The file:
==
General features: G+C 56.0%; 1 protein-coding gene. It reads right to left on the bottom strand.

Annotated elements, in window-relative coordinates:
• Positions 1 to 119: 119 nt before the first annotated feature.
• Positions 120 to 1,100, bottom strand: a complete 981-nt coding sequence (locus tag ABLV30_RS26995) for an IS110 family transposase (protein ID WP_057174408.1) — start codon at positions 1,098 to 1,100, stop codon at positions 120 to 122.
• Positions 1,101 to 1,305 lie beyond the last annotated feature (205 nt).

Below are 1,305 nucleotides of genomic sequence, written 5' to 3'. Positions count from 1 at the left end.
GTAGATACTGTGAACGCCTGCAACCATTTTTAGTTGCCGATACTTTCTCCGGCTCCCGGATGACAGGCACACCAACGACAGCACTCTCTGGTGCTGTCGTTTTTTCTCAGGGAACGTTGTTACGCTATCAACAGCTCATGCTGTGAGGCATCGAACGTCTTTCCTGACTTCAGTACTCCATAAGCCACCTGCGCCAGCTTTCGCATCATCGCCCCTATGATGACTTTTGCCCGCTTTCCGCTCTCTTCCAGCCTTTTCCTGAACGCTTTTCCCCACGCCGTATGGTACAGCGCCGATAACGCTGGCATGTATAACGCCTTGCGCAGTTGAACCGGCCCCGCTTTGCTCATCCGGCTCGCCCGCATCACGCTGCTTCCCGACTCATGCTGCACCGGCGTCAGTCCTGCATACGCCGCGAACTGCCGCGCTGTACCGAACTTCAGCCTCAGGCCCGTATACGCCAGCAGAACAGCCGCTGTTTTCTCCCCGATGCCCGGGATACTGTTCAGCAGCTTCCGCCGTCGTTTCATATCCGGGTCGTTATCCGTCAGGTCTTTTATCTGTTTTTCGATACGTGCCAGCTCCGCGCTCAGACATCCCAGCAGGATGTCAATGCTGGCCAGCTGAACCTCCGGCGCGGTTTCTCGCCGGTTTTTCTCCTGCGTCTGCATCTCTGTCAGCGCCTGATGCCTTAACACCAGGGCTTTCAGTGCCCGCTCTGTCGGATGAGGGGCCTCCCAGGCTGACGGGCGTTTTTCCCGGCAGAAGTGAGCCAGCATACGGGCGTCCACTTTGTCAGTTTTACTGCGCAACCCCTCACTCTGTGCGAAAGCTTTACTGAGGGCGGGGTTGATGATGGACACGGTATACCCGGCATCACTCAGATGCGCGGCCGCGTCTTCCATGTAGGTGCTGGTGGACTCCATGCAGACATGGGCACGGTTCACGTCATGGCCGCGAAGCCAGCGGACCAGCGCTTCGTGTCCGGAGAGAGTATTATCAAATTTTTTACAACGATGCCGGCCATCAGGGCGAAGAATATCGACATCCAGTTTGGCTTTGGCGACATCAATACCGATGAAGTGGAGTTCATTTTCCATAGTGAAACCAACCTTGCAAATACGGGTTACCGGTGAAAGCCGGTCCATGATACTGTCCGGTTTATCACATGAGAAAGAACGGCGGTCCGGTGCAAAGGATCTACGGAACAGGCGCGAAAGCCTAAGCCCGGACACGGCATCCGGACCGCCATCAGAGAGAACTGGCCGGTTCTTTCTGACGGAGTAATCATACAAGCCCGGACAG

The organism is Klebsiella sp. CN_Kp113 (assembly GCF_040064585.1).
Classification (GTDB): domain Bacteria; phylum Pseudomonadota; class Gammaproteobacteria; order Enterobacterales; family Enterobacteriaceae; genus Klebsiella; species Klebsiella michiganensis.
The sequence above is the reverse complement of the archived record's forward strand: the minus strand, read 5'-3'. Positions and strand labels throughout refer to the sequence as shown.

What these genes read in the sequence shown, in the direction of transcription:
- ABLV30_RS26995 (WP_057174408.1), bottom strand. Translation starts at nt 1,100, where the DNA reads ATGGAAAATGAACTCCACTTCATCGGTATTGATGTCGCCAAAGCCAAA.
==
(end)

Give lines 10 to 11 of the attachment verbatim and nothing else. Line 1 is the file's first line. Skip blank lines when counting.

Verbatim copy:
The sequence above is the reverse complement of the archived record's forward strand: the minus strand, read 5'-3'. Positions and strand labels throughout refer to the sequence as shown.

What these genes read in the sequence shown, in the direction of transcription: